#2 Heartbreak to Hope – Double Depression

Alok lives with double depression while having a career in Software Quality Assurance. Alok and I are old friends who met at the final table of a poker tournament. He was the first person to describe depression to me, and it wasn’t until later I realized he had described my experiences. Because Alok shared his experience, I knew where to go when I was diagnosed with bipolar depression. It’s his ability to articulate the depressive experience that makes him a great guest.

Listen To Episode 2

Show Notes

In this episode of Silent Superheroes, Alok talks about the middle school heartbreak that introduced him to depression. He shares his long journey with therapy and medication.  We discuss the mundane nature of suicidal ideation and the perceived difference between physical and mental health.  Alok successfully manages his mental health at work, As a result, he offers words of cautious hope to those just starting their journey with double depression.

In addition to his full time job, Alok co-hosts the Race Invaders podcast, an ongoing dialogue about race, politics, and the search for a universal response to oppression.

Links

  • The Race Invaders Podcast (podcast)
  • Robert Sopolsky depression lecture (video)
  • Beck Depression Inventory (resource)

About Double Depression

Double depression is a complication of dysthymic disorder, or dysthymia. Dysthymia is characterized by a chronic, depressed mood combined with one or two other symptoms of clinical depression (such as low energy or low self-esteem). This low, dark mood – that some call the “veil of sadness” – occurs nearly every day and can sometimes persist for many years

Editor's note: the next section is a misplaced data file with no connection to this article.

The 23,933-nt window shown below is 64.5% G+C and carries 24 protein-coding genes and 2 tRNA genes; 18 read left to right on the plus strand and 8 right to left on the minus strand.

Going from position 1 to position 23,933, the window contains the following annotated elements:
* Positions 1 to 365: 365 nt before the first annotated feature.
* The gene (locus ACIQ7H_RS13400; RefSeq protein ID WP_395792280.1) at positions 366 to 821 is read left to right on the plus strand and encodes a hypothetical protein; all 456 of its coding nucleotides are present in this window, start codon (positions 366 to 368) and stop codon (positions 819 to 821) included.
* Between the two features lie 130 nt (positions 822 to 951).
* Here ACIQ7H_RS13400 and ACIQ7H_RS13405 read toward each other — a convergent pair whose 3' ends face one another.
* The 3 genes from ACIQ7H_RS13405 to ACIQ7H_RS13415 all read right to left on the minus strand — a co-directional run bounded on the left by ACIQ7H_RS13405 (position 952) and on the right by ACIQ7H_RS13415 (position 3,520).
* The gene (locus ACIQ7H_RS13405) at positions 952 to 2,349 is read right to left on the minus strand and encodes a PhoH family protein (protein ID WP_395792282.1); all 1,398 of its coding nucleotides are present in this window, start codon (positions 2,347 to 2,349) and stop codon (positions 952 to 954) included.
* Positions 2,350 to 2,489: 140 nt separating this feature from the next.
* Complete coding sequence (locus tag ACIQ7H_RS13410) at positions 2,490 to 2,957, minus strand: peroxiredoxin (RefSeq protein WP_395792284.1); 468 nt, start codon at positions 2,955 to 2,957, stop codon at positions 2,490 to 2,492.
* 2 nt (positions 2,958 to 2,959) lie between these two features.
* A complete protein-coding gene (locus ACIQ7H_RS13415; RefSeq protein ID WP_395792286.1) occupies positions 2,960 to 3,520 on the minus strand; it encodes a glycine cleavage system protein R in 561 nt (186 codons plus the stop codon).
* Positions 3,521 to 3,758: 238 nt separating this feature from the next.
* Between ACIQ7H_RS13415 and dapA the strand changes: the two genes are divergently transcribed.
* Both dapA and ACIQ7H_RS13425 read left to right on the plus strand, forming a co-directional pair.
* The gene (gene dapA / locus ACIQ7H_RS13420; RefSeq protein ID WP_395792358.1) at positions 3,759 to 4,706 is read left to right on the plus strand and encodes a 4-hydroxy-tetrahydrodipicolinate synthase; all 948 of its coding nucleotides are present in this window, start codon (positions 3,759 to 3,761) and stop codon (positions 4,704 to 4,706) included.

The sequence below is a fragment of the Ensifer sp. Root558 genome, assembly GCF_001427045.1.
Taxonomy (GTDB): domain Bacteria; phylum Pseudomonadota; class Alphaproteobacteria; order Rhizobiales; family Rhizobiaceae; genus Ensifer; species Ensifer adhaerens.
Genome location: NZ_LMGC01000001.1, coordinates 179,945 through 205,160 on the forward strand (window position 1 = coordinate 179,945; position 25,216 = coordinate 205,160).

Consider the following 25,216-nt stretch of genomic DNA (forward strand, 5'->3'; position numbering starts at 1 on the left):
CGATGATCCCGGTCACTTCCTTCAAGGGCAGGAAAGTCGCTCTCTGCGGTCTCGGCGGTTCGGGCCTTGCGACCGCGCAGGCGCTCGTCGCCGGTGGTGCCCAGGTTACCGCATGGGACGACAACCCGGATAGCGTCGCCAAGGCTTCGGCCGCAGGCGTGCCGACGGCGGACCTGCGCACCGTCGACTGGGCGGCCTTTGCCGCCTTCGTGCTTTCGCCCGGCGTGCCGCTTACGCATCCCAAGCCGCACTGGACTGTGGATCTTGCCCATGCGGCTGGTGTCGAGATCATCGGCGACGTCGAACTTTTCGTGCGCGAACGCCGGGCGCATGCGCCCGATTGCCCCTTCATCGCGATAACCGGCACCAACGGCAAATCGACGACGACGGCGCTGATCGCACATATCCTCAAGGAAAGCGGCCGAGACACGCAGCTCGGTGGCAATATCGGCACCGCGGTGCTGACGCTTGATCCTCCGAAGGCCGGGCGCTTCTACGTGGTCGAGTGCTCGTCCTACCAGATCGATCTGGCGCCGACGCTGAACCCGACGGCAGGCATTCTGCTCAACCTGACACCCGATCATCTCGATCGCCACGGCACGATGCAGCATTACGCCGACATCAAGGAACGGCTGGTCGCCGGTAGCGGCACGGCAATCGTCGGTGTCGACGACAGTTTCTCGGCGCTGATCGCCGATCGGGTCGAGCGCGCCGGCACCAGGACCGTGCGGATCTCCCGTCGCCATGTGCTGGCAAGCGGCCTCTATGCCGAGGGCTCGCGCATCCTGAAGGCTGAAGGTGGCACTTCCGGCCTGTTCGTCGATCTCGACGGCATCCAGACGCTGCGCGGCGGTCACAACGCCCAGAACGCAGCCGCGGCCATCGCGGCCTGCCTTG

Over time, symptoms worsen for more than half of people with dysthymia leading to the onset of a full syndrome of major depression. Double depression is diagnosed when dysthymia and major depression occur together.

Getting Support

Remember, the people you hear on Silent Superheroes are sharing their opinions about mental health and mental illness. They are not giving advice. For that reason, please consult with your care provider before making a change to your treatment approach.

It’s important to take your mental health seriously. Consequently, if you need to speak to someone you can call 1-800-273-8255, or text crisistextline.org on 741741. Both provide 24×7 confidential counseling to people in the United States. Worldwide visit http://iasp.info/resources/Crisis_Centres/

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